I've been thinking. A lot. Mostly out on walks with Joe along the water, listening to music. Something about the combination of sound and vision puts me in the present, and I feel alive, and totally aware of myself, and of life.
Last week, wonderful Blazy Beams wrote this post. Do read it. It made me laugh so much, and it sparked this contemplation of what it is that makes me love life. Since then I've been rethinking where I am with philosophy; what I think about life, whether or not it means anything, and what it's for. It might sound fruity to say so, but thinking about it has given me so much pleasure; it's made me think cringe-worthy things like "the world is my classroom", which just adds to my fun because it's all about treating the non-serious simply as non-serious, and getting your kicks where you can. It's also made me rethink my position that everybody should study philosophy. Not everybody needs to. I did, because I needed permission to think the things I did, discover that I'm not alone, and to have a reference point, if only to help me explain in succinct language what I learn through feelings and barely coherent thoughts.
Nietzsche said to live your life as a work of art. I thought that meant being serious about what you do, and being aware of your legacy; making it something beautiful for other people to look at, which I respected but didn't entirely connect with - it seems like something you could do some of the time, but not always, unless you worked for Red Cross in Gaza. It didn't seem to fit me. I love ephemera. I love empty time. I love things that connect us all, but not just the big things like sorrow and joy. I love the fact that we all have to take our undies off to pee, and that most of us have bad breath in the mornings. I love things like teacups and trees; things that can be beautiful both superficially and in a utilitarian way. When I was out walking today, I realised that the translation "live your life..." as opposed to "make your life..." (which it is, in some texts) is where the crucial difference lies, for me. Walking with my dog on a South Island peninsula listening to The Clash is living my life as art. It means something. The walking makes it so normal; something people do everywhere, all the time. It connects me, as does listening to The Clash. But then, it's me doing it. And my life, done by me, on purpose. I feel like simply by recognising that, I'm not wasting time. I'm living, and I'm aware of the fact that I'm living.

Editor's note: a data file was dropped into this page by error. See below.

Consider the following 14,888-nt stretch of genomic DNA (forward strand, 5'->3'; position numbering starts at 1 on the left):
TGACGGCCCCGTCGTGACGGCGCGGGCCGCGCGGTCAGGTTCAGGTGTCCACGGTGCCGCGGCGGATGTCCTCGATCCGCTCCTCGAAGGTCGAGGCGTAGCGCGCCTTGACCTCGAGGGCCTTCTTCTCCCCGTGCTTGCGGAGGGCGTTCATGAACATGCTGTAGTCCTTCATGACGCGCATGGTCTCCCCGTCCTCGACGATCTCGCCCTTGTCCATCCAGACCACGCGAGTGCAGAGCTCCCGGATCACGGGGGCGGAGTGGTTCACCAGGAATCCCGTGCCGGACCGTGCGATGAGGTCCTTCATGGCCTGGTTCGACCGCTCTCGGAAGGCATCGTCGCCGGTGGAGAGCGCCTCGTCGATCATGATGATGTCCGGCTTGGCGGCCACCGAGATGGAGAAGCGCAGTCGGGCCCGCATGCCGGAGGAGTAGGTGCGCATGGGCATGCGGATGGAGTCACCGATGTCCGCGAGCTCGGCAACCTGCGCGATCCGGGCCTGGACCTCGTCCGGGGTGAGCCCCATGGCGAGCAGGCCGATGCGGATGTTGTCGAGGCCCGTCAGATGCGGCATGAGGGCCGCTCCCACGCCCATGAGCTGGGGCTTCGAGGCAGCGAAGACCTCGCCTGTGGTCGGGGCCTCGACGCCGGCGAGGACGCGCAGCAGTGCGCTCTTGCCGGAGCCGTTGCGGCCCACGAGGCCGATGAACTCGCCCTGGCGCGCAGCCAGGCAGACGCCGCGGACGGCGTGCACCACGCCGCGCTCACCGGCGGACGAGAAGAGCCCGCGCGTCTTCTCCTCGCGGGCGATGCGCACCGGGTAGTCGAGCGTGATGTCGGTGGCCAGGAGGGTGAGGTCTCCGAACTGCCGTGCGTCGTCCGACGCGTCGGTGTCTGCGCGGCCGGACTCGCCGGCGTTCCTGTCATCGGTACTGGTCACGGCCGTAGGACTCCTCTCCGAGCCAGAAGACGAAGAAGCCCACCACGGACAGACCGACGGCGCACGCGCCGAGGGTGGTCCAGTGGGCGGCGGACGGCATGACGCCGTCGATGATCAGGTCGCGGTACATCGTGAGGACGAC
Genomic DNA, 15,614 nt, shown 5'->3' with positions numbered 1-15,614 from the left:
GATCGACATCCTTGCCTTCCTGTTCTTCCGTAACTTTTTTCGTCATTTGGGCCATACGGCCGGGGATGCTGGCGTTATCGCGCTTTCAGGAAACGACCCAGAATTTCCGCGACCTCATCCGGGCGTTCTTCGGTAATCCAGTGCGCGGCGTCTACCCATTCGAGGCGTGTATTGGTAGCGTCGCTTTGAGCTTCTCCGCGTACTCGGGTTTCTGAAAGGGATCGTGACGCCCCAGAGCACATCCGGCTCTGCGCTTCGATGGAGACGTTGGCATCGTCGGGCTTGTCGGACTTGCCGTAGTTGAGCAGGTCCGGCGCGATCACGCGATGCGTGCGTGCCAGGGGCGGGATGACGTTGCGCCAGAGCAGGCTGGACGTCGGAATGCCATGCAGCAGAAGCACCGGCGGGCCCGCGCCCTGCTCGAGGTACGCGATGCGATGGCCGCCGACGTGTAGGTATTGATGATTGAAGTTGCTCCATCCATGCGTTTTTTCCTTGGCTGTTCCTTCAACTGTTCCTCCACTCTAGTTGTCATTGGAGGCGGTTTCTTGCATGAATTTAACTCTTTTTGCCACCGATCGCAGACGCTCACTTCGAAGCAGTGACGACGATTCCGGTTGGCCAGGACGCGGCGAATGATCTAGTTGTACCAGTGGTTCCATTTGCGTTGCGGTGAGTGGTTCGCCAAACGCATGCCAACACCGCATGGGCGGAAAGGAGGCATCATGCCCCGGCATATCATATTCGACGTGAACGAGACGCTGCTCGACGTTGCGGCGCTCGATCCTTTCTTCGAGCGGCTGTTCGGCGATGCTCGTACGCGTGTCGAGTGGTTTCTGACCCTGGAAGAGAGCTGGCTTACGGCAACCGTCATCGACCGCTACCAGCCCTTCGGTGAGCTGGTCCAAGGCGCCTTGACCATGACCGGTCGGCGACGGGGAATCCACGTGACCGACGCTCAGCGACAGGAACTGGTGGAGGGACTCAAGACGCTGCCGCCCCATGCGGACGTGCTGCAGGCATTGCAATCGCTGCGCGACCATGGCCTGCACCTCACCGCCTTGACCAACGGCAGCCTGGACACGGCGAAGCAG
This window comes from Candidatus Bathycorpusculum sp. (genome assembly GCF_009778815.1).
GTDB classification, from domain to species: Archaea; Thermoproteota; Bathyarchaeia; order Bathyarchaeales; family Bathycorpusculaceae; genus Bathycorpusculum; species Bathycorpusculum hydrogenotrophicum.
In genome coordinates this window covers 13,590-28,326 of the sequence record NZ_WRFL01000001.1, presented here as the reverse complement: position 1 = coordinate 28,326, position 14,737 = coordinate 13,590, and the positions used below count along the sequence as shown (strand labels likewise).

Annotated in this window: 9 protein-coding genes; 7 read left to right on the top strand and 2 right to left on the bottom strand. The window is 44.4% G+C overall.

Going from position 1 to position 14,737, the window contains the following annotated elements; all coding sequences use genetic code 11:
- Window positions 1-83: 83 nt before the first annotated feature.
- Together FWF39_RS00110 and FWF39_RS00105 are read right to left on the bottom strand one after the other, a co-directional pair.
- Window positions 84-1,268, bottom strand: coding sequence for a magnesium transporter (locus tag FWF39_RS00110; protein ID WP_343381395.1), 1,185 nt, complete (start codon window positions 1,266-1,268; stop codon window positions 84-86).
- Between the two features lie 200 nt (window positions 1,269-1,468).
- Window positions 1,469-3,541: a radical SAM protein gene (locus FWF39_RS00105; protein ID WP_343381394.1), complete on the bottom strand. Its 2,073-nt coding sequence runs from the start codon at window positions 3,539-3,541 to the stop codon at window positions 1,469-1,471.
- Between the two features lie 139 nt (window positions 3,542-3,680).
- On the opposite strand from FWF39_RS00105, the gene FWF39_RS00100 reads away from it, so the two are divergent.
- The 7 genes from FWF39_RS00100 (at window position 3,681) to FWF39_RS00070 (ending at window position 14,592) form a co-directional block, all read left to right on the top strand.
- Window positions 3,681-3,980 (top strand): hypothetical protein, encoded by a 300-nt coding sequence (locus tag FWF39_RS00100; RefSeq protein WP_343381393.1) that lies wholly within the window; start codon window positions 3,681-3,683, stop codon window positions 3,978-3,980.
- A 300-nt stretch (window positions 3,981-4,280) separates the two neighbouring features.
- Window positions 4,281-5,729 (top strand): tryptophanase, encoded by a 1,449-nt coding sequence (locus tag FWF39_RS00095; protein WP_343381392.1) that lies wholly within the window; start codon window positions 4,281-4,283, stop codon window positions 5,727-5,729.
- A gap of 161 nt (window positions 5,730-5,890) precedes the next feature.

This is tumbling out and not making sense the way I want it to. I'm pretty sure I've posted it before, but maybe not in this context: this is one of my most favourite songs, and it says a lot of what I'm trying to say. Life is full of mundane moments that seem devoid of meaning except that they keep us functioning, but to me they're much more than that. They're part of the art we create, and they have so much entertainment value; there's so much humour in the world, particularly in what seems to be unglamourous and incovenient/downright painful. Life can be so much more meaningful and experienced more fully if we're aware of it; aware of the fact that every part of it is "life"/"art". And with that awareness comes the enjoyment of seeing it as a show; as art that, while tragic, has so much comedic value, or is simply diverting. "Two lovers kissing amongst the scream of midnight... two lovers missing the tranquility of solitude".